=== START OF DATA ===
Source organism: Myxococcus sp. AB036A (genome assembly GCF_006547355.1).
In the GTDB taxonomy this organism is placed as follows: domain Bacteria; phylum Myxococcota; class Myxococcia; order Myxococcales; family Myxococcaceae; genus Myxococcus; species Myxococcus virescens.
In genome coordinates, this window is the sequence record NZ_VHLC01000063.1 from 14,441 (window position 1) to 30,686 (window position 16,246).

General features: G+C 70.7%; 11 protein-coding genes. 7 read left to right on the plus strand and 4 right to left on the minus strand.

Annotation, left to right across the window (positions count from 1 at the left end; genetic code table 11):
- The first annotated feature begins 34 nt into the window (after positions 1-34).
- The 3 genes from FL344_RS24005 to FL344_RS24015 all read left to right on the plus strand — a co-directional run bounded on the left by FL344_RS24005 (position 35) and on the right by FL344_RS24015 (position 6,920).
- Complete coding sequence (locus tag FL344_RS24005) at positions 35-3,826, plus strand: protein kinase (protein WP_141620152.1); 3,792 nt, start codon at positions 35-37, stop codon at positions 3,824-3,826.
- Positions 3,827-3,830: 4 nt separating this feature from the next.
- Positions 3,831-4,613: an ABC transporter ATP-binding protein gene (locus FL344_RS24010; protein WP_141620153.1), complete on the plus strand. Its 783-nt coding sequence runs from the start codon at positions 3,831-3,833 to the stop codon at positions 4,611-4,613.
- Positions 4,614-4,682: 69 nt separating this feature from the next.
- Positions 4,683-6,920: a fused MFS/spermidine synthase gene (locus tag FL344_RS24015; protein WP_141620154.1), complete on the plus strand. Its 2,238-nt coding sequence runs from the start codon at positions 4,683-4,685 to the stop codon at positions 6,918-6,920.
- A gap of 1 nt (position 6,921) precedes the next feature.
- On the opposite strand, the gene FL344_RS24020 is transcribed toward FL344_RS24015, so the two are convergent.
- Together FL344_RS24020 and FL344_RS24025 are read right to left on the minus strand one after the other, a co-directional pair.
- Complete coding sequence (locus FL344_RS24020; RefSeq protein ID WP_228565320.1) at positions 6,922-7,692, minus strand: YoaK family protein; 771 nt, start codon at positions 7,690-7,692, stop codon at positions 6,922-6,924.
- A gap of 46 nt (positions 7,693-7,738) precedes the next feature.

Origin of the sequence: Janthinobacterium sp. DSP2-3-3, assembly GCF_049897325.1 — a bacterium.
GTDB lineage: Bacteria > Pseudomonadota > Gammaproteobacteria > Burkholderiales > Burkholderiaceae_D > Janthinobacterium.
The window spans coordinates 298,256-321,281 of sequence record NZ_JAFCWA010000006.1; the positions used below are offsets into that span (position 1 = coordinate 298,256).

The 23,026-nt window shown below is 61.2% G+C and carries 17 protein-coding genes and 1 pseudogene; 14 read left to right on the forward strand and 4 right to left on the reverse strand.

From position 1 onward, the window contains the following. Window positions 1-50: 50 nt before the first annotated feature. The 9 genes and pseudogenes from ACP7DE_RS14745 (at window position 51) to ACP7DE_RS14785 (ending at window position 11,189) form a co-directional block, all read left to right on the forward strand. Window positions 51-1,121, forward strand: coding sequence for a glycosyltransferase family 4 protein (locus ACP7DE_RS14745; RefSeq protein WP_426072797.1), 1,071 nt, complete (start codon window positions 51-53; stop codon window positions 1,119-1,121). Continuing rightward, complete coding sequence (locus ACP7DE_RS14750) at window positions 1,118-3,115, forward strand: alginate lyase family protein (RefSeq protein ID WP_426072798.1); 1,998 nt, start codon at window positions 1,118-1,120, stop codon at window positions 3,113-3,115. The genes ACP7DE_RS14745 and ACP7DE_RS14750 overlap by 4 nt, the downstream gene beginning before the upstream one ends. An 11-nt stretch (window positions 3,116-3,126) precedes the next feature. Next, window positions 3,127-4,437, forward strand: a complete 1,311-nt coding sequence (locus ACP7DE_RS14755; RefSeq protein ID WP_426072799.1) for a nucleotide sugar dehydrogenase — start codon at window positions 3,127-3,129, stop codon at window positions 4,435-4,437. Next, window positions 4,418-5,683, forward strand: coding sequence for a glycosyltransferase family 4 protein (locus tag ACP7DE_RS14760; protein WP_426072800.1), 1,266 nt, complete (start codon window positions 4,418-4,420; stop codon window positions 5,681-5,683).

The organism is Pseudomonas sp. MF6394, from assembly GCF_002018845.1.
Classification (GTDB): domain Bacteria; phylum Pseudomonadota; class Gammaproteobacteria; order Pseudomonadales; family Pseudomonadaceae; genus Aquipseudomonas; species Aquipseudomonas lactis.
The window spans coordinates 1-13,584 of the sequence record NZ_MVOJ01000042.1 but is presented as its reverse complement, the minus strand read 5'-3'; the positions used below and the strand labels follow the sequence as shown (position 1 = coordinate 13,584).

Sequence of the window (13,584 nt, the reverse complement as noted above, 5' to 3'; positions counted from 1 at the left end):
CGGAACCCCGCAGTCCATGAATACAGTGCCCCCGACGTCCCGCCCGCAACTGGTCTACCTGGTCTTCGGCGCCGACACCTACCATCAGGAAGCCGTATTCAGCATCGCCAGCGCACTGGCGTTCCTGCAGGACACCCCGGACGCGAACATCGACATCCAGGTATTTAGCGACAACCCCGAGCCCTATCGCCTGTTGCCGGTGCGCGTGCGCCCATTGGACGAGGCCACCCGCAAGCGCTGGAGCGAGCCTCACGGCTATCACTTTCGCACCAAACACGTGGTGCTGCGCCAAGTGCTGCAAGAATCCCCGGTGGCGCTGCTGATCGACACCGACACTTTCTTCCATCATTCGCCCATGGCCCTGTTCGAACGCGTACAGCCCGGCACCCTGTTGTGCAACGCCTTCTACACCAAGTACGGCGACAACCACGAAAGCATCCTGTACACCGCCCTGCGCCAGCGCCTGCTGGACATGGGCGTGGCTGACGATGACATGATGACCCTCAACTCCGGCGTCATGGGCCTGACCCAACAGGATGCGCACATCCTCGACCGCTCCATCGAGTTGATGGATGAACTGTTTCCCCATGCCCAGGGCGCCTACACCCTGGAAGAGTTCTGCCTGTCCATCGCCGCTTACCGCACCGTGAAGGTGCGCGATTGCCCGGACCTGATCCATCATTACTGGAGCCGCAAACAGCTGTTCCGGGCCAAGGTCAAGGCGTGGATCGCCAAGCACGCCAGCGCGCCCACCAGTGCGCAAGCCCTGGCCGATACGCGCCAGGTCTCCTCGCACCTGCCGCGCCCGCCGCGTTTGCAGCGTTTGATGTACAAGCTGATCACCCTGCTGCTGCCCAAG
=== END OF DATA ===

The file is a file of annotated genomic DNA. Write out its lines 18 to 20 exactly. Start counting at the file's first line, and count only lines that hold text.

Origin of the sequence: Janthinobacterium sp. DSP2-3-3, assembly GCF_049897325.1 — a bacterium.
GTDB lineage: Bacteria > Pseudomonadota > Gammaproteobacteria > Burkholderiales > Burkholderiaceae_D > Janthinobacterium.
The window spans coordinates 298,256-321,281 of sequence record NZ_JAFCWA010000006.1; the positions used below are offsets into that span (position 1 = coordinate 298,256).